With the 12th pick in the 2017 NBA Draft, the Detroit Pistons selected Luke Kennard. The Denver Nuggets selected Donovan Mitchell one pick later and promptly traded him to the Utah Jazz. Mitchell would later say that he was surprised Detroit didn’t select him. He and Stan Van Gundy watched film together, and Mitchell felt his analysis went well.
When I watched him play his rookie season, I, too, was surprised Detroit selected a different shooting guard.
Donovan Mitchell is currently a four-time All-Star and was All-Rookie First Team and All-NBA Second Team last year. He’s been exactly the type of shooting guard the Detroit Pistons have needed since Richard Hamilton.
The Detroit Pistons’ answer may be on their bench in Jaden Ivey
Jaden Ivey’s speed, athleticism, and quickness give me a sense that he could be a similar player to Mitchell. To make that leap, Ivey would need to improve his perimeter shooting and develop tighter footwork, but the similarities are there.
This season, Ivey is averaging 11 points, 2.1 rebounds, and 2.4 assists on 57% eFG in 19.4 minutes per game. His shooting is up from 47% eFG his rookie season and his scoring is only down five points a contest in 12 fewer minutes.
Ivey has become more efficient in his second season, and as he develops that efficiency, he’ll put his physical abilities to better use. The floor will open, the game will slow down, and he’ll be better able to break down defenses.
In Utah, Spider Mitchell was used in about a third of the Jazz’s plays. In one finals series, Utah continued putting Mitchell in a progressively higher pick-and-roll with Rudy Gobert, forcing him to score in isolation. In that series against the Rockets, Utah simply didn’t have an alternative offensive scheme. Mitchell began to drag, and the Jazz lost.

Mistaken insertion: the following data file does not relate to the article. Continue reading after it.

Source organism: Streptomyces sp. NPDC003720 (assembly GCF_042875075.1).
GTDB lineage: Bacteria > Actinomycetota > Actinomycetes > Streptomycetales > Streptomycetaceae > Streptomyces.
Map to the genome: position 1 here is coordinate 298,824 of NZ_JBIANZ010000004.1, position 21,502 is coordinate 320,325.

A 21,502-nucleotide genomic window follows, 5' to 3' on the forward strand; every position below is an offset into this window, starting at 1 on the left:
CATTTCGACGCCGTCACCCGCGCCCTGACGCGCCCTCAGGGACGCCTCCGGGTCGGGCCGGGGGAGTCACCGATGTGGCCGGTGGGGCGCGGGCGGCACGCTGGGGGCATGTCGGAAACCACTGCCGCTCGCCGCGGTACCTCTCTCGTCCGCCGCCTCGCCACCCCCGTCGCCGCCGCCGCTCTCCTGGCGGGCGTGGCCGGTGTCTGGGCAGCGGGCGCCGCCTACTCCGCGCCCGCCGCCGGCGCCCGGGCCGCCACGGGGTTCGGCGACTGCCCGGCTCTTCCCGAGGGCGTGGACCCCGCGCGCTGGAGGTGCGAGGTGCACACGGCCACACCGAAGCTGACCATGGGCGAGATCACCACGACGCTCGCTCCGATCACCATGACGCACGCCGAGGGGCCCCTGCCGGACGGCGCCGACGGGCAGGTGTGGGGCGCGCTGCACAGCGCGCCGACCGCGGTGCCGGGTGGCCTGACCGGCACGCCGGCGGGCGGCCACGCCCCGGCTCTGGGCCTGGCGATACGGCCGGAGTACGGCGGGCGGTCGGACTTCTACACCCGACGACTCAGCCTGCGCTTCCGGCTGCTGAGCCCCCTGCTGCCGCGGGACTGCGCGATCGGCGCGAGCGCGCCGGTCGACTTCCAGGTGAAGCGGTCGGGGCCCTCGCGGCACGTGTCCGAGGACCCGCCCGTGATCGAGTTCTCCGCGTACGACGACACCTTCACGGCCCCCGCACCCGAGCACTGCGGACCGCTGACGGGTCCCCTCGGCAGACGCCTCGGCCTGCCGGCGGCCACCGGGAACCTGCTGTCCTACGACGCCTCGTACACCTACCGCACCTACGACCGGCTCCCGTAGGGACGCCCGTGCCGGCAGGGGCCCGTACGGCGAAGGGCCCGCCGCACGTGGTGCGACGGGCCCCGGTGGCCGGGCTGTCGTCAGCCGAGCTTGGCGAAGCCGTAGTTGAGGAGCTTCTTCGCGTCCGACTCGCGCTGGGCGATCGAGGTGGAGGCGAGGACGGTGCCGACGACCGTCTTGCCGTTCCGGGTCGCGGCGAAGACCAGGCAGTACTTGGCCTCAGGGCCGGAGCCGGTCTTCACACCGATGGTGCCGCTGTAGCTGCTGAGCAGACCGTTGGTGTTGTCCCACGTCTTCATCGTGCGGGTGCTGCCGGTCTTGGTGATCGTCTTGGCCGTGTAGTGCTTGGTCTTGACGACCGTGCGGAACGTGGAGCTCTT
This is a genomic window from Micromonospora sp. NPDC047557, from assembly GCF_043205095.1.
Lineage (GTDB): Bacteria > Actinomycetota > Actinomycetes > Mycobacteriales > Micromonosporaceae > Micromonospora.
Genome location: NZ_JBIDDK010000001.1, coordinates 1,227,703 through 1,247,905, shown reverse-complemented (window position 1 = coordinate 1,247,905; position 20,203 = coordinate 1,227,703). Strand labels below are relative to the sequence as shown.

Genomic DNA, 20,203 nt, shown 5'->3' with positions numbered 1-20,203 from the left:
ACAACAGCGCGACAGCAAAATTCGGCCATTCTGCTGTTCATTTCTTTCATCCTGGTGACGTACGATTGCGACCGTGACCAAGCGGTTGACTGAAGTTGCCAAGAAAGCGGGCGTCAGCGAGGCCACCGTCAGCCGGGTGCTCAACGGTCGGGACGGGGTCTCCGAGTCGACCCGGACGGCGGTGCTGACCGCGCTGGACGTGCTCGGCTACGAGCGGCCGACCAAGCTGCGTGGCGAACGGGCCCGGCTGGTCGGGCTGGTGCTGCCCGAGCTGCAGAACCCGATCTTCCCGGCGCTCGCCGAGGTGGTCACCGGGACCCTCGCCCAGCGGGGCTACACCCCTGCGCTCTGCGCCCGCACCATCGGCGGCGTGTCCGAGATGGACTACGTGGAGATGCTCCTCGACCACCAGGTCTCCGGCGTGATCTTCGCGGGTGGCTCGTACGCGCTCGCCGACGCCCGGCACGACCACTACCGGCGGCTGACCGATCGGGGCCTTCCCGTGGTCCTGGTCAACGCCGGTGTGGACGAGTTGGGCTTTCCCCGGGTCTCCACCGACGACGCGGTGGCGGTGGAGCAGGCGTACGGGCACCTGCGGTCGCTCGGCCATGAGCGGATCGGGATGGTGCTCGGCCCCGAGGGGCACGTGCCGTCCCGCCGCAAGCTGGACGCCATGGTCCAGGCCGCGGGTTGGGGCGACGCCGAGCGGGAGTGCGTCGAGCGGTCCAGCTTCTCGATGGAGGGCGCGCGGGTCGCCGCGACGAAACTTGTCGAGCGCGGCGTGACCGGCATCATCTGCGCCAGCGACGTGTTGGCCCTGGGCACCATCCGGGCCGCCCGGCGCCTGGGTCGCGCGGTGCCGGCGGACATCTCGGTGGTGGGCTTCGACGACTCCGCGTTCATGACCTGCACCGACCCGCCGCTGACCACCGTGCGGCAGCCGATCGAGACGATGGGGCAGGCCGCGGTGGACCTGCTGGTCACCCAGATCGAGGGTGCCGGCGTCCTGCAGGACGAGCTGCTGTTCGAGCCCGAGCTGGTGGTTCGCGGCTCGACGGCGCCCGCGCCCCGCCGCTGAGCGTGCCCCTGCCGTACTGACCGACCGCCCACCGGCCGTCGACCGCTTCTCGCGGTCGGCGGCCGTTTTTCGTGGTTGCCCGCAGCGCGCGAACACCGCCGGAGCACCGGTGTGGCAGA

In Cleveland with a more balanced roster, Mitchell’s usage rate has gone down slightly and his eFG has risen to 57%, the same as Ivey’s.
Mitchell is doing this on volume and he’s being asked to create his own shot. While Ivey isn’t there yet, we can glimpse the future in Mitchell’s style of play.
Mitchell is fast. He likes to attack the paint and either score or dish. He changes speed on the drive and uses his footwork to get his defender off balance. While Ivey hasn’t developed his bag quite like Mitchell, he has all of these tendencies. He likes to rely on speed and quickness, and he can change speeds on the dribble.
Mitchell works well in space, but he can step back and knock down a perimeter shot to keep his opponent honest. Ivey will improve this skill in time. At the moment, his shot is decent, especially as he’s gotten more efficient and has been playing against reserves. He’s improved both his three-point and field-goal percentages.
Ivey isn’t Mitchell, but the similarities are there. Spider Mitchell might be the prototype for a Jaden Ivey of the future, and as Ivey improves, he’ll be a better complement to the other players on the Detroit Pistons’ roster.